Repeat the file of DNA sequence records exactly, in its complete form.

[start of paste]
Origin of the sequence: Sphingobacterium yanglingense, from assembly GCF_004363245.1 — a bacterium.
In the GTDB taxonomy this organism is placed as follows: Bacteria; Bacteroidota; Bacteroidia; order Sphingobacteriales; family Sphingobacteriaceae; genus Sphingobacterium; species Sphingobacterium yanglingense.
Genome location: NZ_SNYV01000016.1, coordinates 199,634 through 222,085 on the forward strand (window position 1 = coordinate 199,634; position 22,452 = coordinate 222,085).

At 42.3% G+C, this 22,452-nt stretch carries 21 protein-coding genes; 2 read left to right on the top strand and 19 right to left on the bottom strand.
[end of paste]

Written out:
Origin of the sequence: Sphingobacterium yanglingense, from assembly GCF_004363245.1 — a bacterium.
In the GTDB taxonomy this organism is placed as follows: Bacteria; Bacteroidota; Bacteroidia; order Sphingobacteriales; family Sphingobacteriaceae; genus Sphingobacterium; species Sphingobacterium yanglingense.
Genome location: NZ_SNYV01000016.1, coordinates 199,634 through 222,085 on the forward strand (window position 1 = coordinate 199,634; position 22,452 = coordinate 222,085).

At 42.3% G+C, this 22,452-nt stretch carries 21 protein-coding genes; 2 read left to right on the top strand and 19 right to left on the bottom strand.